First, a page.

I remember the first time I frittered zucchini. I was with Eilen, and a good friend of hers who was visiting us in Santa Fe, and the visiting friend, dressed nearly just in her thick blonde hair down to her waist, came bearing a few voluptuous and indelicately large specimens. “We will fritter them,” she declared, and we filled the kitchen with oil splatters and ate the hot fritters with our fingers on the stones of the straggly New Mexico backyard. Now, I would make something spicy and creamy to dip them in, but then, just the fritters were enough.
And just last year, or maybe the year before. I’m not sure. Even as recently as that starts to fade! But we were at our dear Luke and India’s farmhouse up near camp, doing camp pick-up or drop-off just like we’ve been taken with these past few weeks now. There was a birthday party for their friend who was visiting, and another friend walked in with what, in name, sounds regular and mundane–just a zucchini cake. But she’d created the most delicate and gently sweet cake around the zucchini, put it in a bundt pan, and then (get ready for this), she candied ribbons of zucchini and layered them like a royal crown on the cake.
There are tiny bursts of other squashes and zucchinis, too. A late night in my kitchen alone while I pickled 15 pounds of the tiniest pattypans, and even by the end I couldn’t get over how cute the damned things were. Zucchini blossoms with ricotta and olive oil, and me, 6 or 7, eating the contents of the entire plate before anyone else could get to them. Plants out of control in the garden that I had to harness and beat back as they pricked me with their thistly stems, sifting flours in the dark kitchen with my grandmother before she plunked the heavy scoop of defrosted grated zucchini from the past summer.
As for the other questions, the ones people do ask,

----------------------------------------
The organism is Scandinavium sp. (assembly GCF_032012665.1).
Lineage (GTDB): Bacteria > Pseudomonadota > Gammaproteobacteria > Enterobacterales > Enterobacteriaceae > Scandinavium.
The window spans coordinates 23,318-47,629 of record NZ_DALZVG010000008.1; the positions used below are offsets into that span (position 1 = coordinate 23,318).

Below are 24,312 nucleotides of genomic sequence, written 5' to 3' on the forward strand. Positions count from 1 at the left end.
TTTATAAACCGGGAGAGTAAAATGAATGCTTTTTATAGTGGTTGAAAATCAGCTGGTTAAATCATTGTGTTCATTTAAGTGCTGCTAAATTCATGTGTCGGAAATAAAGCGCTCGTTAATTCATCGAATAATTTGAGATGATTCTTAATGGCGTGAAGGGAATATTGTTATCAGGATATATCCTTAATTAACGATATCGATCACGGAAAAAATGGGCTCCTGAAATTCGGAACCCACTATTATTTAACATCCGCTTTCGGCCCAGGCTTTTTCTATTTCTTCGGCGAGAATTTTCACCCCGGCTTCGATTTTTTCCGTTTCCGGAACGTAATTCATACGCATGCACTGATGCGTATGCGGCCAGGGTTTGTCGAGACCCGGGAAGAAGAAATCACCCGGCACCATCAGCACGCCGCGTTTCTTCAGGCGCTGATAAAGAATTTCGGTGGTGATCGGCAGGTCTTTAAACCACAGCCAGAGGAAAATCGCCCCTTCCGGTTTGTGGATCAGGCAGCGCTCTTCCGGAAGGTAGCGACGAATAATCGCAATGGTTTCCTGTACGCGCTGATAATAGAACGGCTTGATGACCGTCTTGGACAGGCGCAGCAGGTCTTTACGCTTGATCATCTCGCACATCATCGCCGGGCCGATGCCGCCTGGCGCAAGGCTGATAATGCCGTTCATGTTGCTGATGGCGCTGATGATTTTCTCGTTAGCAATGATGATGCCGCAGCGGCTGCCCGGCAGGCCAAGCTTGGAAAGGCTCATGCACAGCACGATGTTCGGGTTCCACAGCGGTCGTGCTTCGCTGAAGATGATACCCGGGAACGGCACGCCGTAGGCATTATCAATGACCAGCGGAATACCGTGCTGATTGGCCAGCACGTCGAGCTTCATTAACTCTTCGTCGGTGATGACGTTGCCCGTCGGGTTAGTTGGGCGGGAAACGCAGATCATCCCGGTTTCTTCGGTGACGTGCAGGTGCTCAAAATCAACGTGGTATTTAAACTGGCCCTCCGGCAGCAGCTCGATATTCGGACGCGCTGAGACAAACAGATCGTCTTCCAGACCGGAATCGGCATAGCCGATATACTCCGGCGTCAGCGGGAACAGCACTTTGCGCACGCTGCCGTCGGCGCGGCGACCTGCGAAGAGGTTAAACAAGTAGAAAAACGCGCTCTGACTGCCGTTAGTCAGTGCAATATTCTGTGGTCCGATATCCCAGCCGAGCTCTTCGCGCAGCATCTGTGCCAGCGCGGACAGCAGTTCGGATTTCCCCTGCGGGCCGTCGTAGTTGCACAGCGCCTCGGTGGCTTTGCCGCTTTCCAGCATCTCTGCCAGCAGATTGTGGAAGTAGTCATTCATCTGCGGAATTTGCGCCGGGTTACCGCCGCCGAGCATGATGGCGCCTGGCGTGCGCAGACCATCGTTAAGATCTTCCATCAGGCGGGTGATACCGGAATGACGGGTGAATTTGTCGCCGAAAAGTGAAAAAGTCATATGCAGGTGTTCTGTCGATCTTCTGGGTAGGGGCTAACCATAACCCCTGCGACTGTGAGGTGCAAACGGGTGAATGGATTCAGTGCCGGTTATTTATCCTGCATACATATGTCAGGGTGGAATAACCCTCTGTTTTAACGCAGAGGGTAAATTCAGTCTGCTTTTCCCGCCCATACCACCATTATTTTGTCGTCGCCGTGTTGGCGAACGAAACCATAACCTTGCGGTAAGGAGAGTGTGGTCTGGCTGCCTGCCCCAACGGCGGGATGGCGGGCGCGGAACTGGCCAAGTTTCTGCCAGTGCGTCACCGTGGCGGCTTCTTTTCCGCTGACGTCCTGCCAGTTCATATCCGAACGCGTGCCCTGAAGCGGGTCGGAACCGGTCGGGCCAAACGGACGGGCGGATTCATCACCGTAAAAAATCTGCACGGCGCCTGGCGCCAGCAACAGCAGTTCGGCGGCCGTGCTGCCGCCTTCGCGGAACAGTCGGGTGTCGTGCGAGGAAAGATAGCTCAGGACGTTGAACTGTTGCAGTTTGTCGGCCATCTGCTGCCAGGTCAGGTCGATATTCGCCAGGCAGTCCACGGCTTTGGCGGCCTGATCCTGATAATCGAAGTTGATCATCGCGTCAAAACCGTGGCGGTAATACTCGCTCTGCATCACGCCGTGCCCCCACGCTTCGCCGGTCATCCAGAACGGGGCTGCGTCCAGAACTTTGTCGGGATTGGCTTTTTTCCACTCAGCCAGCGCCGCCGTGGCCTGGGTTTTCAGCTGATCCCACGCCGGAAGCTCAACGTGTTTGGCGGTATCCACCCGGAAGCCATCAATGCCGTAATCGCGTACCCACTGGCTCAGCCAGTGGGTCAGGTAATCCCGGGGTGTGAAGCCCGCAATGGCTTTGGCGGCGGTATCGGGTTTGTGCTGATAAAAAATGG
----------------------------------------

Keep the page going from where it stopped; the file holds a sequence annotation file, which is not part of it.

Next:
Mostly, I grill them. I marinate thin slices in a mixture of olive oil, lemon, tamari, and herbs for a few hours, and then Joey grills them and they come to me charred and dripping to be ingredients in other things. I chop them and toss with mint and parmesan, or leftover grains needing rebirth from the refrigerator, or I put them over pasta. This is the treatment of the moment, and I don’t seem to get sick of it. But if I do, I’ll chop them into half moons and fry them with butter and rosemary.
(I know that raw zucchini is a thing, and that’s okay, too. I can’t do it myself. Even sliced thin like pasta or tossed in something wonderful, it sits heavy with me and doesn’t make sense in my mouth. But by all means, go ahead.)
There is a difference between the green and yellow. The yellow tend to be a little more delicate, and the skin stays soft. They should be harvested smaller or they get woody and tasteless. Don’t use the yellow for zucchini bread. I think the yellow is born mostly for herbs, or to be sliced thin over a fish. It will go with whatever you have growing, but especially rosemary, basil, and summer savory.
And the pattypans? They’re my favorite. It’s could be the texture, or the taste–they’re firm and the slightest bit grassy. But mostly it’s the shape, which seems altogether too perfect and strange to slice and eat.
Zucchini season has just really come into full swing here, and of course we can’t know what will come of it. But I think there will be at least a few zucchinis to remember. At least, we’ll do our best, and we’ll see what sticks.